Hmm, the Americans promise to give Europeans more rights than they give Americans in USA?
Either they are lying, or Americans will want this sort of privacy too.
IP4 vs IP6 makes no difference! Actually unless you are expert, the IPv6 is worse!
I had a bricked 486 once, I had a same model working MOBO and its 28 pin Flash BIOS IC worked in bricked mobo, so I booted the Flash R/W utility floppy, saved the contents, and WHILE the PC running, carefully levered out the 28 pin DIL IC and pushed in the one that made the mobo dead.
Then wrote the file I saved. The process worked.
I think the original game boy can use the same ICs so I considered making an adaptor with two sockets, one ZIF and a CE change-over switch. I suppose this was 1998 or 1999? I never did. I suppose the only socketed chip now is the CPU, and I'd guess maybe even that is soldered in on some laptops (and all in one PCs) that are made super thin with glued in batteries, like a tablet. There was a scope conversion for gameboy I nearly bought, but I have a real scope and "audio" ones via laptop and decent sound cards / USB boxes.
Yes, though I'm surprised it's not mounted RO by default. Why even does it need to remain mounted after boot is complete, rather than mounting it only if something needs changed?
So, some stupidity by user*, but I wonder why it's implemented like this anyway.
(*I'd wonder what else such a use of "rm" might remove on some systems. Pretty much EVERYTHING appears as a file in UNIX like systems.
I'm not a linux guru, though using and installing it since 1999 and flavours of UNIX since 1985 ... Is there a way to make "rm" command safer?
I don't remember any accidents with it, though I have used it. There is always a first time -_-
Don't wipe ALL of the OS, you CAN wipe all of the disk. A new partition or format (via boot from CD/DVD/USB stick) will not erase these files, as they only appear when the OS is running: "... it is not a file on the hard drive, just a set of special files that represent efi variables."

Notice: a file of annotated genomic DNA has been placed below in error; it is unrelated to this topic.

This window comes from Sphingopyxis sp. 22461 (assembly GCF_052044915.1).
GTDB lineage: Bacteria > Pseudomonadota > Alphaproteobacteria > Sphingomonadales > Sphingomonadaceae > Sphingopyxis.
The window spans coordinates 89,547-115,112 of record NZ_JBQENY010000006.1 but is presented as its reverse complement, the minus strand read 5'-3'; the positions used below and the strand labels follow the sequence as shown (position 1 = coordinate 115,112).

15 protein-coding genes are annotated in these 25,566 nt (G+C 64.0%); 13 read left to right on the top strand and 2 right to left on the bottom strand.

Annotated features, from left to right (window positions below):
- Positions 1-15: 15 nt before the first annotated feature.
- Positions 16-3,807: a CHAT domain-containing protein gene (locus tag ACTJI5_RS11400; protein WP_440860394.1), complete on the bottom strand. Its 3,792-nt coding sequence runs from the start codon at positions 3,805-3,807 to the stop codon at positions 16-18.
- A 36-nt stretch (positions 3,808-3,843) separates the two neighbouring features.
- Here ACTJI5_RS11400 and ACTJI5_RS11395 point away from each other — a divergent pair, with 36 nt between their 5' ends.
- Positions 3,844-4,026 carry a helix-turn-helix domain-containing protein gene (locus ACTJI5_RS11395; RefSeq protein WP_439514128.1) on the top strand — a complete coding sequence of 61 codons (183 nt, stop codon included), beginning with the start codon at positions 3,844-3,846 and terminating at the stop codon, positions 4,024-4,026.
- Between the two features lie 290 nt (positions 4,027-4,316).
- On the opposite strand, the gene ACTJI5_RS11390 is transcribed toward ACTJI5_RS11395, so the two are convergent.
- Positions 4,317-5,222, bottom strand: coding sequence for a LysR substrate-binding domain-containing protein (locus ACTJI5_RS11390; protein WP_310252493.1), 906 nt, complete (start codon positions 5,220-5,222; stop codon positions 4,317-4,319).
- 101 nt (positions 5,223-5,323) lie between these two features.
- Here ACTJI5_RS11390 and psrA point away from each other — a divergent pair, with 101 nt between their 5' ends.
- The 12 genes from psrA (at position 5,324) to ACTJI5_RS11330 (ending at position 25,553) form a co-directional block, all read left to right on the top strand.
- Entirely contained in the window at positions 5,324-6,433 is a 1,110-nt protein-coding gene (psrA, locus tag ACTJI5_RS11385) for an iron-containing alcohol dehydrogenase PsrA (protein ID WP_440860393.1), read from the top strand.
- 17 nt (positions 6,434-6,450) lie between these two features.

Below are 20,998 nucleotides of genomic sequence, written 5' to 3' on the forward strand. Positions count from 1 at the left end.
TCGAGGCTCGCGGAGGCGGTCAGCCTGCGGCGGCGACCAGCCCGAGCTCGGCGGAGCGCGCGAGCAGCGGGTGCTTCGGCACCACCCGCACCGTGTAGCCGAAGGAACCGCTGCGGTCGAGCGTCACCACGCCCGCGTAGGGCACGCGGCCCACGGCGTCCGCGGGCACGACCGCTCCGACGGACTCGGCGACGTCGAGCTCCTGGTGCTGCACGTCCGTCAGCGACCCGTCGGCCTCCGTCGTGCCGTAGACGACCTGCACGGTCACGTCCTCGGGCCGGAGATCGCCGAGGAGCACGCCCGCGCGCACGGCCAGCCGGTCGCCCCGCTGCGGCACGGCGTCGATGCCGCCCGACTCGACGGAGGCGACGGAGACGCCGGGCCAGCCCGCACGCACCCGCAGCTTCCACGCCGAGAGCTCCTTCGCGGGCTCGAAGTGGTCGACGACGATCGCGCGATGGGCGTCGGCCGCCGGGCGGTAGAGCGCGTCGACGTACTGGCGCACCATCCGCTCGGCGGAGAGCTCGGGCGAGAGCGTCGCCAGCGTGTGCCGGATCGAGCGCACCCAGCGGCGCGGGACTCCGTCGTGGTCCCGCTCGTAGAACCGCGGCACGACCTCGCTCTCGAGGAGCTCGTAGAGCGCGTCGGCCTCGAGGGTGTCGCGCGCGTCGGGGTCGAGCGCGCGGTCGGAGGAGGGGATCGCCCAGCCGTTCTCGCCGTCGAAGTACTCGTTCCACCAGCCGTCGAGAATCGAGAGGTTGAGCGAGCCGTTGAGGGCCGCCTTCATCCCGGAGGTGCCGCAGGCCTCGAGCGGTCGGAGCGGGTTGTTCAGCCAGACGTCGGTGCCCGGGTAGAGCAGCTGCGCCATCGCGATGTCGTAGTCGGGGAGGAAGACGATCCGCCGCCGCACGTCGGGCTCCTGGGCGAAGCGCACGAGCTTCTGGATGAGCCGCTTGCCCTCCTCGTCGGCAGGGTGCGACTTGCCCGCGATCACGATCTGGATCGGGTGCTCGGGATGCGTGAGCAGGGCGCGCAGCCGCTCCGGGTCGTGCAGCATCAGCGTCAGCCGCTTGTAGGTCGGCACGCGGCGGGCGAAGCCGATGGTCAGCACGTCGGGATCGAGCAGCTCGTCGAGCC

Just like TTY looks like a file on your HDD, my understanding is that these "files" are not actually files on the HDD, but in the Mobo's flash memory. Hence by default it would be safer if they were mounted on RO mode. I believe it's possible for example to have a device driver that mounts the 64 bytes RAM of a RTC chip (as used in 386, 484, old pentiums etc) on any mount point in the filesystem.
Fortunately I don't yet have one of these new fangled machines. I did once send back a bricked Mobo. There was a flaw in the "CMOS /BIOS Setup" such that if you didn't exit (save or not) from the setup pages and simply hit the power button or unnplugged it (or had a power cut) it would brick the mobo. This is a quite different sort of flaw. UEFI sounds to me like a poorly thought out boot mechanism that is more vulnerable. I liked Mobos that had a physical jumper for flash RW vs RO as even on regular older non-UEFI, I've seen re-write utilities of flash via Windows on some DELL PCs. I didn't see one with a 2nd jumper for enable write to settings too. But if I was designing a system I'd have two jumpers. All security bets are off anyway with local access. Why not make it that remote access to BIOS (of any type) to change settings or re-write contents needs changing a physical switch. If people want it can be left always closed, or a cable to a panel keyswitch / button etc to avoid need to open box.
Payments on a Phone. Is it secure and private anyway? I agree, It may be your phone, but it's Google's payment system. c.f. Pay TV access, gas, electricity and water meters?
Impossible for most people to know if they are buying a counterfeit chip. This is unreasonable behaviour by FTDI.
It can work over mobile phone.